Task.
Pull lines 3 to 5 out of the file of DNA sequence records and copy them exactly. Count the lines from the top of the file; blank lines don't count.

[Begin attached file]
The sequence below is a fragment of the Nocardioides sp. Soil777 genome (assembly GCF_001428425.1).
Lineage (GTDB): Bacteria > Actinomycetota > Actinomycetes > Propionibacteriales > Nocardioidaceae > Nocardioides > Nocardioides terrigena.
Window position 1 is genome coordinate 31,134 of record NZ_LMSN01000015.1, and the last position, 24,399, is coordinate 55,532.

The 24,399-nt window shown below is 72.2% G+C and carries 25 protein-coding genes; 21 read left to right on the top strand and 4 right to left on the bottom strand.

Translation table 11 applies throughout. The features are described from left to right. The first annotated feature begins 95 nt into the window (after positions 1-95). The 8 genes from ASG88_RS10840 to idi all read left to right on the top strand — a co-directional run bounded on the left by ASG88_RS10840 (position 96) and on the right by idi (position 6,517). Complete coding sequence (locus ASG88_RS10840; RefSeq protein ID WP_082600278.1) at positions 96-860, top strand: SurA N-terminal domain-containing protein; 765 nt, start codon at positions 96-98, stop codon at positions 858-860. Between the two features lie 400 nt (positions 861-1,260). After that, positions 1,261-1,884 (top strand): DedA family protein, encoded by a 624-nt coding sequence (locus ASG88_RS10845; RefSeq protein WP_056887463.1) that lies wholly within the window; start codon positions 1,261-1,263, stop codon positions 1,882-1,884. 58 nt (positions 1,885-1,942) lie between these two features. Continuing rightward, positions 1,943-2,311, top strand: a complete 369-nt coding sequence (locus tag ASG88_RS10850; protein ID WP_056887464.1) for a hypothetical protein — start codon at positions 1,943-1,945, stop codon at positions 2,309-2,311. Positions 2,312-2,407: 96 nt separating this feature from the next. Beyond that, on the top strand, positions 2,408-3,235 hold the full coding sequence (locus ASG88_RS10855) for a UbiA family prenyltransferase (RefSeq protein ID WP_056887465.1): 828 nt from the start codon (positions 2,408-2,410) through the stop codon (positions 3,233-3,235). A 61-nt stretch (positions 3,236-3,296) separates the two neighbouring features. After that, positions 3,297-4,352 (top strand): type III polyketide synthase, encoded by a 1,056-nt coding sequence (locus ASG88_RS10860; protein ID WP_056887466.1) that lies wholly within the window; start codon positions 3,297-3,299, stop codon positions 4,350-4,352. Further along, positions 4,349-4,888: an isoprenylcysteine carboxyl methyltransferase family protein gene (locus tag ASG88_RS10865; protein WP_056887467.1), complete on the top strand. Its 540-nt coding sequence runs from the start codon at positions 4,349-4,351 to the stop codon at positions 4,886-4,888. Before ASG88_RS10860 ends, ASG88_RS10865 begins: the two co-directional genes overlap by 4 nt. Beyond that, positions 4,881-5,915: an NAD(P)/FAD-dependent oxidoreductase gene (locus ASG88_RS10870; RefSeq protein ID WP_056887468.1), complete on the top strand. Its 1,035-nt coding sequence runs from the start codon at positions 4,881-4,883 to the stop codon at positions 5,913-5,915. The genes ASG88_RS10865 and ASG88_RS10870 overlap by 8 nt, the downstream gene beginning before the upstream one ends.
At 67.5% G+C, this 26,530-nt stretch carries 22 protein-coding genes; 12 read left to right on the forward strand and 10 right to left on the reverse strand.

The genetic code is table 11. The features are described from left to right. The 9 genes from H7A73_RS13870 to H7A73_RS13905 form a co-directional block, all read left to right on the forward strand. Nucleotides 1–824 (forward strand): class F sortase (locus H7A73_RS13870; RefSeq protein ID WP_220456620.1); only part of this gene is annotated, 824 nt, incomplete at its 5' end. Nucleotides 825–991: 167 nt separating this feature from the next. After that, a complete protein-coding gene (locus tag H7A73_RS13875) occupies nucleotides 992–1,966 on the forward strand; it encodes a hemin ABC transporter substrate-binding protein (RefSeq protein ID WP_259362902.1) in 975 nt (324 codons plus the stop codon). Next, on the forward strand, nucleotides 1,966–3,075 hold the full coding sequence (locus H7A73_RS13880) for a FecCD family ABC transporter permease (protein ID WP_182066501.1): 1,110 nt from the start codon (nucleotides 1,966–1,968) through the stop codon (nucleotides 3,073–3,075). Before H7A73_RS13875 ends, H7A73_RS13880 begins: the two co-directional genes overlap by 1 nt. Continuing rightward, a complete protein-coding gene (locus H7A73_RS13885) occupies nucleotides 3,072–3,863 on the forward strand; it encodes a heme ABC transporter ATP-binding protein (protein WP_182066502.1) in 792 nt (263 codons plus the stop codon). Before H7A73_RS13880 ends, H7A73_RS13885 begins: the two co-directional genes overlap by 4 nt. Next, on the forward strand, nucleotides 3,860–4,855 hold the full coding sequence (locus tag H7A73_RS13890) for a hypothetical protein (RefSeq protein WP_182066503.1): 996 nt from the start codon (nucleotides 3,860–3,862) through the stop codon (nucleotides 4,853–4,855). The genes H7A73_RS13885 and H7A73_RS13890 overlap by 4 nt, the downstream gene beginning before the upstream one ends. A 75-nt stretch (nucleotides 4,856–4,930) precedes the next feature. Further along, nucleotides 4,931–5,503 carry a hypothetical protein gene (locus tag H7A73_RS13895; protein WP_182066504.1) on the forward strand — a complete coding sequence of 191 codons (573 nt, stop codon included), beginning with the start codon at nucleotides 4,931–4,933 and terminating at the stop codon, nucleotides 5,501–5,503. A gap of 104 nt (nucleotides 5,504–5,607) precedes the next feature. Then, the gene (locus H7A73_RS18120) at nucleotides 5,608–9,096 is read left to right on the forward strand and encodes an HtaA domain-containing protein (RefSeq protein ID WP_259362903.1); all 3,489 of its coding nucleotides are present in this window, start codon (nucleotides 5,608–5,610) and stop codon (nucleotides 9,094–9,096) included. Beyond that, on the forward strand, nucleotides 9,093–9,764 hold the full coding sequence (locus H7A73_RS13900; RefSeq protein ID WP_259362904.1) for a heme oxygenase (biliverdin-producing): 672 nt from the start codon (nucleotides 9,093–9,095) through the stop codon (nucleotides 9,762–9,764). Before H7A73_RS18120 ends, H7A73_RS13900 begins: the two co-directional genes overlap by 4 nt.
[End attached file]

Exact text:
Window position 1 is genome coordinate 31,134 of record NZ_LMSN01000015.1, and the last position, 24,399, is coordinate 55,532.

The 24,399-nt window shown below is 72.2% G+C and carries 25 protein-coding genes; 21 read left to right on the top strand and 4 right to left on the bottom strand.

Translation table 11 applies throughout. The features are described from left to right. The first annotated feature begins 95 nt into the window (after positions 1-95). The 8 genes from ASG88_RS10840 to idi all read left to right on the top strand — a co-directional run bounded on the left by ASG88_RS10840 (position 96) and on the right by idi (position 6,517). Complete coding sequence (locus ASG88_RS10840; RefSeq protein ID WP_082600278.1) at positions 96-860, top strand: SurA N-terminal domain-containing protein; 765 nt, start codon at positions 96-98, stop codon at positions 858-860. Between the two features lie 400 nt (positions 861-1,260). After that, positions 1,261-1,884 (top strand): DedA family protein, encoded by a 624-nt coding sequence (locus ASG88_RS10845; RefSeq protein WP_056887463.1) that lies wholly within the window; start codon positions 1,261-1,263, stop codon positions 1,882-1,884. 58 nt (positions 1,885-1,942) lie between these two features. Continuing rightward, positions 1,943-2,311, top strand: a complete 369-nt coding sequence (locus tag ASG88_RS10850; protein ID WP_056887464.1) for a hypothetical protein — start codon at positions 1,943-1,945, stop codon at positions 2,309-2,311. Positions 2,312-2,407: 96 nt separating this feature from the next. Beyond that, on the top strand, positions 2,408-3,235 hold the full coding sequence (locus ASG88_RS10855) for a UbiA family prenyltransferase (RefSeq protein ID WP_056887465.1): 828 nt from the start codon (positions 2,408-2,410) through the stop codon (positions 3,233-3,235). A 61-nt stretch (positions 3,236-3,296) separates the two neighbouring features. After that, positions 3,297-4,352 (top strand): type III polyketide synthase, encoded by a 1,056-nt coding sequence (locus ASG88_RS10860; protein ID WP_056887466.1) that lies wholly within the window; start codon positions 3,297-3,299, stop codon positions 4,350-4,352. Further along, positions 4,349-4,888: an isoprenylcysteine carboxyl methyltransferase family protein gene (locus tag ASG88_RS10865; protein WP_056887467.1), complete on the top strand. Its 540-nt coding sequence runs from the start codon at positions 4,349-4,351 to the stop codon at positions 4,886-4,888. Before ASG88_RS10860 ends, ASG88_RS10865 begins: the two co-directional genes overlap by 4 nt. Beyond that, positions 4,881-5,915: an NAD(P)/FAD-dependent oxidoreductase gene (locus ASG88_RS10870; RefSeq protein ID WP_056887468.1), complete on the top strand. Its 1,035-nt coding sequence runs from the start codon at positions 4,881-4,883 to the stop codon at positions 5,913-5,915. The genes ASG88_RS10865 and ASG88_RS10870 overlap by 8 nt, the downstream gene beginning before the upstream one ends.